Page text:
White coats a beginning -- but also an achievement

by John Keenan, UNMC public relations | September 12, 2013

Image with caption: Donald Kuehler, M1, at the College of Medicine White Coat ceremony.

Donald Kuehler, M1, at the College of Medicine White Coat ceremony.

When Monica Krause crossed the stage to put on her white coat, her mother Susan beamed.

Krause and her husband, Bill, were among the 133 families that packed the Joslyn Art Museum's Witherspoon Concert Hall during the August ceremony.

Monica was one of the College of Medicine students, class of 2017, who received white coats in what Gerald Moore, M.D., the college's senior associate dean for academic affairs, called "a pact between instructors and students as they enter the profession."

For images from some of UNMC's 2013 ceremonies, click here.

Krause spoke about her daughter, and about watching her become part of a long tradition, about a ceremony that epitomizes and celebrates the culmination of years of hard work.

For video of the College of Medicine's white coat ceremony, click here.

"She has wanted to be a doctor for many years," she said. "To share in this moment is exciting."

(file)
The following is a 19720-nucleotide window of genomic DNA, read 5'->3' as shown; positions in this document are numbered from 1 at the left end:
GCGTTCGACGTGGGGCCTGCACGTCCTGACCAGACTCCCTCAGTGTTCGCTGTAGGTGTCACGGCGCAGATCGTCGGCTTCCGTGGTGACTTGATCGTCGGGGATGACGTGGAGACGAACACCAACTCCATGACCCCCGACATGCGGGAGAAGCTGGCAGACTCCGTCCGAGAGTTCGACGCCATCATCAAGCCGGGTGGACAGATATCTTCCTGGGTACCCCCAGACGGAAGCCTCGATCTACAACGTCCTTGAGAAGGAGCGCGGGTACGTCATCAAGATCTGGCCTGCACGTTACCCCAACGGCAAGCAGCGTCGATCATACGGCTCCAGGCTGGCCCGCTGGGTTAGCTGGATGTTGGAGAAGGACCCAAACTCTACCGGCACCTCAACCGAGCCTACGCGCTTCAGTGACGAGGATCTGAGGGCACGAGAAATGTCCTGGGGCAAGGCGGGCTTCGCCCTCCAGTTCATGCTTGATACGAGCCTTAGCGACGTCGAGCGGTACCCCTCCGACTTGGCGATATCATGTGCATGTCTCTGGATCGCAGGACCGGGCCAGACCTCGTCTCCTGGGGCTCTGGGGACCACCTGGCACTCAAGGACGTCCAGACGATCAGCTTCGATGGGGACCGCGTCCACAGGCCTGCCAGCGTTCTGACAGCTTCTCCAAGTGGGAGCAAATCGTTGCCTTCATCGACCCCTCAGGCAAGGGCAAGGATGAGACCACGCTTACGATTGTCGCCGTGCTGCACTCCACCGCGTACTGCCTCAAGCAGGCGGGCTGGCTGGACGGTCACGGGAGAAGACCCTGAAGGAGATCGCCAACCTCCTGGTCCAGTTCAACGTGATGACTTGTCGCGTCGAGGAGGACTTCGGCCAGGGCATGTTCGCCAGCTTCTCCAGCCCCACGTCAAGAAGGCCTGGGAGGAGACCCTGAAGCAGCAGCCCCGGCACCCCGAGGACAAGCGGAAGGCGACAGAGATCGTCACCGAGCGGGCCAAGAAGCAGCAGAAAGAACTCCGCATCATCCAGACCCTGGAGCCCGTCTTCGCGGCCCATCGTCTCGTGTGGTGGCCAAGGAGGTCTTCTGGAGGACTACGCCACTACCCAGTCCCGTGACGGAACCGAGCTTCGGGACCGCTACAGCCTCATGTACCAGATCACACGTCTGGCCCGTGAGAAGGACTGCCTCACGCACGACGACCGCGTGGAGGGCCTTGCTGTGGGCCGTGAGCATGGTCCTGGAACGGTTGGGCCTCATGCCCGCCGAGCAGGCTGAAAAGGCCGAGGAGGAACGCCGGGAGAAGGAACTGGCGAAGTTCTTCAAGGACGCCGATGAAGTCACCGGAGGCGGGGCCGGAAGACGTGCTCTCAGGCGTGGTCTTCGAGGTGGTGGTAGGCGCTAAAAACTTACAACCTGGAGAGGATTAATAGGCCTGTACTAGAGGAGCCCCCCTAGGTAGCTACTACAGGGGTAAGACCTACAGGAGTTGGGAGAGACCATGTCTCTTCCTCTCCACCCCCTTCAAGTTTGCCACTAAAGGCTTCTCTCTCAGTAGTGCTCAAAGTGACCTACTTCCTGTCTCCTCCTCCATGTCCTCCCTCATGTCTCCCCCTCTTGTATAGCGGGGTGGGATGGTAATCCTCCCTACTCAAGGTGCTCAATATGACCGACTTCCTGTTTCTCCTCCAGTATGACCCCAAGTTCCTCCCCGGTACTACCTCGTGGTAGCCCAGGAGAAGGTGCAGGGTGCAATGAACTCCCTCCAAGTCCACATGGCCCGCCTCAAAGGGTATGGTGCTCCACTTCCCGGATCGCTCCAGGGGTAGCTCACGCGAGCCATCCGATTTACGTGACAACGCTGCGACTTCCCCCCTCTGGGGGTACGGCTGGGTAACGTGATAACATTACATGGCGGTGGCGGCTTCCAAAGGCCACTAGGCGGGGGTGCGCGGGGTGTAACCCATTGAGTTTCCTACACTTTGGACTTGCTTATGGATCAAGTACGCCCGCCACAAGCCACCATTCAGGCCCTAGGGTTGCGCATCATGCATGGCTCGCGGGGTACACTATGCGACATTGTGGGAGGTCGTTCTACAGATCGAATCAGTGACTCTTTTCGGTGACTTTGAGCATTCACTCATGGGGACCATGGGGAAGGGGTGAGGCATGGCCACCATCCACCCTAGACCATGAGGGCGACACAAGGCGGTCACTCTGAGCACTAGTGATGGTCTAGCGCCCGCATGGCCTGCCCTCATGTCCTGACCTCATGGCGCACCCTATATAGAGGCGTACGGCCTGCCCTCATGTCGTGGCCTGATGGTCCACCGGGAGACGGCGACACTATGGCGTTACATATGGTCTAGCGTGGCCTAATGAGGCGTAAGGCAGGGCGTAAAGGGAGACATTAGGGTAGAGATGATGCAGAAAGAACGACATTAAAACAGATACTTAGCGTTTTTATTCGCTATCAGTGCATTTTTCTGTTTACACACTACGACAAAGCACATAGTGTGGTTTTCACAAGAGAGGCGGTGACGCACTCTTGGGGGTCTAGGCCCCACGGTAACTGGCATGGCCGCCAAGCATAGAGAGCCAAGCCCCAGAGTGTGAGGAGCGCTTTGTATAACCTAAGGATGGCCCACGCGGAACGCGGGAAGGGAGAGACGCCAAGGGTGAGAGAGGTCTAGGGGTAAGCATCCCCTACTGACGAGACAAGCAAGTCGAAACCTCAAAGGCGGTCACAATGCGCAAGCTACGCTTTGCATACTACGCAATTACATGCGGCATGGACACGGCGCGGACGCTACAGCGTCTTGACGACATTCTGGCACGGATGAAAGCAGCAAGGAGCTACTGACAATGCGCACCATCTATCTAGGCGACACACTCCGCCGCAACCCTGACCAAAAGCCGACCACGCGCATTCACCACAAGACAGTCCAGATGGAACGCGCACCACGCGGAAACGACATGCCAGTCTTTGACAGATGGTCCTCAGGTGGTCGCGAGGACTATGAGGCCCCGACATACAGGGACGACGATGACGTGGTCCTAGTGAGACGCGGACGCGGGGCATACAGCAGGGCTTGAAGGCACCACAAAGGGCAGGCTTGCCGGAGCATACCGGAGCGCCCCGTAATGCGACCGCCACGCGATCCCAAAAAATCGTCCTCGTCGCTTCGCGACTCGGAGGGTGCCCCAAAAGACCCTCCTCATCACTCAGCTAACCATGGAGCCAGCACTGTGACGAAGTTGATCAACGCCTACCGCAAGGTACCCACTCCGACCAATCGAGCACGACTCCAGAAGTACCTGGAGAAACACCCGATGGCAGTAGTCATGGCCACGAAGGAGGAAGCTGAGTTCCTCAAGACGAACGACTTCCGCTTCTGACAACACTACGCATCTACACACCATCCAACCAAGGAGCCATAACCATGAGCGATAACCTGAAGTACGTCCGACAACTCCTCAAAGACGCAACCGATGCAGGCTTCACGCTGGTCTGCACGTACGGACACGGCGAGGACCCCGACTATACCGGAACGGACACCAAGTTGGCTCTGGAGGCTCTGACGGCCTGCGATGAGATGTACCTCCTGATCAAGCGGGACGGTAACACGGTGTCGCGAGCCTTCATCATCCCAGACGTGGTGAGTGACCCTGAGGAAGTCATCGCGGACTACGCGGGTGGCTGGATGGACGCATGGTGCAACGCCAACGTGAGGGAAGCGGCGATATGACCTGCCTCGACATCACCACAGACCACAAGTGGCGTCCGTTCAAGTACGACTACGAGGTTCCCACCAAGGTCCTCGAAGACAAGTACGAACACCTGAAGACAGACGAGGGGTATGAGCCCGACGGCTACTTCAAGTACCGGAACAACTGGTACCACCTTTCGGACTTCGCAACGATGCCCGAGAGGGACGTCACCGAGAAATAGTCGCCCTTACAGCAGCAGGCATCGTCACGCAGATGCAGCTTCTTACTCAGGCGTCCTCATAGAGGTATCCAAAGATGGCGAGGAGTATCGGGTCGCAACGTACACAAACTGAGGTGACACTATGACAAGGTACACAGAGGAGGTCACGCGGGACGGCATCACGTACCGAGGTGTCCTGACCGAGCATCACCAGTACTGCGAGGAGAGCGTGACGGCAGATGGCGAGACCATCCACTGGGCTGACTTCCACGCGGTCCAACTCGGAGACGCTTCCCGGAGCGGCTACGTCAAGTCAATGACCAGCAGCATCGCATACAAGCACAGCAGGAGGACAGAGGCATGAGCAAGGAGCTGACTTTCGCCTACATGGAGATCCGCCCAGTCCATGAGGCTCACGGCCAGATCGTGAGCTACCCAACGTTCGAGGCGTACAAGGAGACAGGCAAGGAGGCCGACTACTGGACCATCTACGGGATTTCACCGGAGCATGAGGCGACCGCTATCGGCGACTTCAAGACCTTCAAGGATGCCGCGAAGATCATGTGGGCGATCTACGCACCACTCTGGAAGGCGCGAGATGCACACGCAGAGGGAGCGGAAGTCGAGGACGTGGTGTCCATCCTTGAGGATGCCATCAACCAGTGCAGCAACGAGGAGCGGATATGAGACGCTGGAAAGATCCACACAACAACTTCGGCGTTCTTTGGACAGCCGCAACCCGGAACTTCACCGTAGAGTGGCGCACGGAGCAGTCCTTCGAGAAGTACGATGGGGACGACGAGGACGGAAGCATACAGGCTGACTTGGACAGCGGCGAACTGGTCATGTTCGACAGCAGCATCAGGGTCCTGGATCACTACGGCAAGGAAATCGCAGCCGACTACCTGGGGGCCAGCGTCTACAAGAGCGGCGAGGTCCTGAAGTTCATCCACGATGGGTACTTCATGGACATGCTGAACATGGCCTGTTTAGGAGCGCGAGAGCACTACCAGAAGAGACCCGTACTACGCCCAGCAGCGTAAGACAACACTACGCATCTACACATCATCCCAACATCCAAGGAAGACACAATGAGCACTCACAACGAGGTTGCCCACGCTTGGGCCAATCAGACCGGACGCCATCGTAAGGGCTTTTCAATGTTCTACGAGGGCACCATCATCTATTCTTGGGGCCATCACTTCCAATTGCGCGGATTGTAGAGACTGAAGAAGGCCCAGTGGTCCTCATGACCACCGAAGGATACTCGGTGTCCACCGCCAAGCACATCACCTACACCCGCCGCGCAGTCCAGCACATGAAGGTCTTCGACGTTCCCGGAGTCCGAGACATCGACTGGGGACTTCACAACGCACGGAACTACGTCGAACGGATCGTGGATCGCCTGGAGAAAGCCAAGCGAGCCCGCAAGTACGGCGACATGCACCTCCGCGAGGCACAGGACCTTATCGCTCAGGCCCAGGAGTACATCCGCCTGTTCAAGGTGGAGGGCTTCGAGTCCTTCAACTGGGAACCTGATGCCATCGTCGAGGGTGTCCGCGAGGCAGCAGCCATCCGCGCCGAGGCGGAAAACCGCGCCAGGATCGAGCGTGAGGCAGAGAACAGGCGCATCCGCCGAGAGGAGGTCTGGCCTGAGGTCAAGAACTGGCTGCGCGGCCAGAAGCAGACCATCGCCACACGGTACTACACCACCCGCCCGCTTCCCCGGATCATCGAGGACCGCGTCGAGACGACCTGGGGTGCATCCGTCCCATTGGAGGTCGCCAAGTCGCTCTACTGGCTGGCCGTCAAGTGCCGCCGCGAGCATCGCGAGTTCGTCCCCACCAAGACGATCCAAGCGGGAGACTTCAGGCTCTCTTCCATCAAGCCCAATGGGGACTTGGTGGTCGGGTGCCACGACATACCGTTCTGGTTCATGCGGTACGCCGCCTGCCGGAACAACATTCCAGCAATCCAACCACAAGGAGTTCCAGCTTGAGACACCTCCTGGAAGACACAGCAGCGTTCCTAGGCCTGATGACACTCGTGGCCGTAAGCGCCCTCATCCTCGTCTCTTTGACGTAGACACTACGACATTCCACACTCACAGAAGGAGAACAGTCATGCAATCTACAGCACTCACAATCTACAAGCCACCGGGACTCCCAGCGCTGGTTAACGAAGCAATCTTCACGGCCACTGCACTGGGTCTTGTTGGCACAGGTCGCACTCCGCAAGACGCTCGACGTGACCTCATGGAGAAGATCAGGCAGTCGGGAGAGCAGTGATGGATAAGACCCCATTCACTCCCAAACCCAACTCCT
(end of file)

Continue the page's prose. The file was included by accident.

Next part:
Sandra Crittenden, mother of student Jordan Crittenden, certainly agreed. She said the event was one of the most important days of her life.

"This is a big step," she said, unable to stop smiling. "It seems like there is a long way still to go -- and yet, it took a long time to get here."

Mike McGahan, M.D., class of 1986, sponsored one of the white coats that were handed out to the students on Friday -- alumni sponsoring students' new white coats is a College of Medicine tradition.

Perhaps the coat Dr. McGahan sponsored went to his son, Benjamin McGahan, who crossed the stage Friday as his father watched.

"Obviously, I'm very proud of him," Dr. McGahan said.

"I want to give him a whole lot of advice for the pathway," he admitted. "I can give him some -- but some of it, there's no way to give it to him."

Mary Pat Kuehler, a nurse, was there with seven members of her family to watch her son Donald take the first step on his road to becoming a doctor.

Besides Mary Pat's husband, Francis, all of Donald's sisters and brothers were there. Most had driven nearly 100 miles from Columbus, though one brother had come nearly six times as far, arriving from Denver to watch his brother put that coat on.

"It's a new beginning, but it's the culmination of something he has aimed for since he was probably two or three years old," she said.

"We're really just happy for him," she said. "It's really his achievement -- we just get to stand back and applaud him."

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